Backing from the business community has been a missing piece in Minnesota’s fight against widespread opioid abuse, but state leaders believe a new partnership will address that by giving addicts more workplace support so they can keep their jobs while getting treatment.
The Minnesota Business Partnership on Tuesday presented ideas to help employers to create “recovery-friendly workplaces” and reduce the stigma of addiction among workers.
Businesses can help stem the increase in opioid overdose deaths, which have risen sevenfold in Minnesota since 2000, but also need to protect and retain workers in an increasingly challenging labor market, said Charlie Weaver, executive director of the partnership, which represents Minnesota’s largest corporations.
“Employers are desperate for workers,” he said, “and we want to take care of those workers and help them when they need help.”
The so-called tool kit will be distributed among the 120 members of the partnership — including Target, Medtronic and 3M — who employ nearly a quarter of the state’s workforce. Its strategies include reducing stigma so that workers feel comfortable seeking treatment and don’t fear that it will automatically cost them their jobs.
Doctors from Allina and HealthPartners joined in Tuesday’s announcement, noting the importance of supportive employers in every industry.
“It was easy at one point to imagine that they were homeless people or people who were on the margins of life,” said Dr. Paul Goering, Allina’s vice president of mental health and addiction services. “But that’s not true.”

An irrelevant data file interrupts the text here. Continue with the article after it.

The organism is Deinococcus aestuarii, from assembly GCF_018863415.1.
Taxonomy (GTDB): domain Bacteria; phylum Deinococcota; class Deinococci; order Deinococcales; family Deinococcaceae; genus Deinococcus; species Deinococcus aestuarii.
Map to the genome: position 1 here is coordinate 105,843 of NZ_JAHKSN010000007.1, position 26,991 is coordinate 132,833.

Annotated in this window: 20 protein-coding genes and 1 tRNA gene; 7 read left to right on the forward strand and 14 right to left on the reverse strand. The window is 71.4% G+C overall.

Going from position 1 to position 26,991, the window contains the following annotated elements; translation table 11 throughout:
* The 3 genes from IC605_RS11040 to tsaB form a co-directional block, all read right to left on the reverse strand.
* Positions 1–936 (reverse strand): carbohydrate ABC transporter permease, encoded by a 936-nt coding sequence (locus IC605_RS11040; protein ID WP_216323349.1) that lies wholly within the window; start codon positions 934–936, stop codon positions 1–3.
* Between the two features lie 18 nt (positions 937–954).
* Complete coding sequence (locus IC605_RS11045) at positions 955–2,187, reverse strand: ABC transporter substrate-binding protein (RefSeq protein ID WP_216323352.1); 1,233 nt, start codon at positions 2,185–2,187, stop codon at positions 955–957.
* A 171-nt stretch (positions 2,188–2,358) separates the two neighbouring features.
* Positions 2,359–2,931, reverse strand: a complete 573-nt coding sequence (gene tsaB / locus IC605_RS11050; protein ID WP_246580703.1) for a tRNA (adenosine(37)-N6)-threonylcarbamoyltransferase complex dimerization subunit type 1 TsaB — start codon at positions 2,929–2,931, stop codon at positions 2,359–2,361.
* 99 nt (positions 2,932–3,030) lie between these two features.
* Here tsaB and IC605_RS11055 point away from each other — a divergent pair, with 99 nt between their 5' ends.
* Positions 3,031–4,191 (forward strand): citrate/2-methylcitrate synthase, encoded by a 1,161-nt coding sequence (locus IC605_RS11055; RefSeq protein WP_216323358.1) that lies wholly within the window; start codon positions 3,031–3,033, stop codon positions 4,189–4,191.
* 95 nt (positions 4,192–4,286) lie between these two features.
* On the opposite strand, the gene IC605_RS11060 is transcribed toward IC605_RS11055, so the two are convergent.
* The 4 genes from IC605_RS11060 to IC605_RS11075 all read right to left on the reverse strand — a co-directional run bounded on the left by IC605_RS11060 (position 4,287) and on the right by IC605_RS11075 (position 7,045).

Opioid-related deaths have cast a wide net in 2018, including people who were firefighters, bankers and teachers, according to a Star Tribune review of death certificate data.
Fewer than one in five deaths involved people listed as unemployed, students or homemakers, the data show. Three-fourths involved workers without college degrees, mostly in service, transportation or construction industries. But the death toll included a toxicologist with a doctorate, a bioethicist and a financial vice president.
‘Deaths of despair’
The state officially reported 694 deaths in 2017 from drug overdoses, including 401 that involved opioids. The total overdose number exceeds fatalities from car wrecks, said Jan Malcolm, commissioner of the Minnesota Department of Health, which joined the business group in Tuesday’s announcement.
“Deaths of despair and disconnectedness” are on the rise, she said, referring to people who have died from overdoses or suicides. “This is an all-hands-on-deck public health crisis.”
Opioid overdoses began rising two decades ago as doctors began overprescribing narcotics such as oxycodone to treat pain. Since then, doctors have become more conservative in opioid prescribing, but the death numbers have continued rising as prescription pill abusers switched to more potent synthetics such as fentanyl or illicit drugs such as heroin.
“It’s up to us to fix this,” said Dr. Art Wineman, a regional medical director for HealthPartners, “but we can’t do it alone.”
Weaver said employers will need to ensure the privacy of their employees while creating workplaces that are more tolerant of those struggling with addiction.
One criticism has been that workplace health plans liberally cover prescription medications, but not alternatives such as physical therapy and pain management counseling that can prevent workers from starting on prescription opioids.
While the tool kit didn’t specifically address that issue, Weaver said it is “absolutely on the table” as employers engage in confronting the epidemic.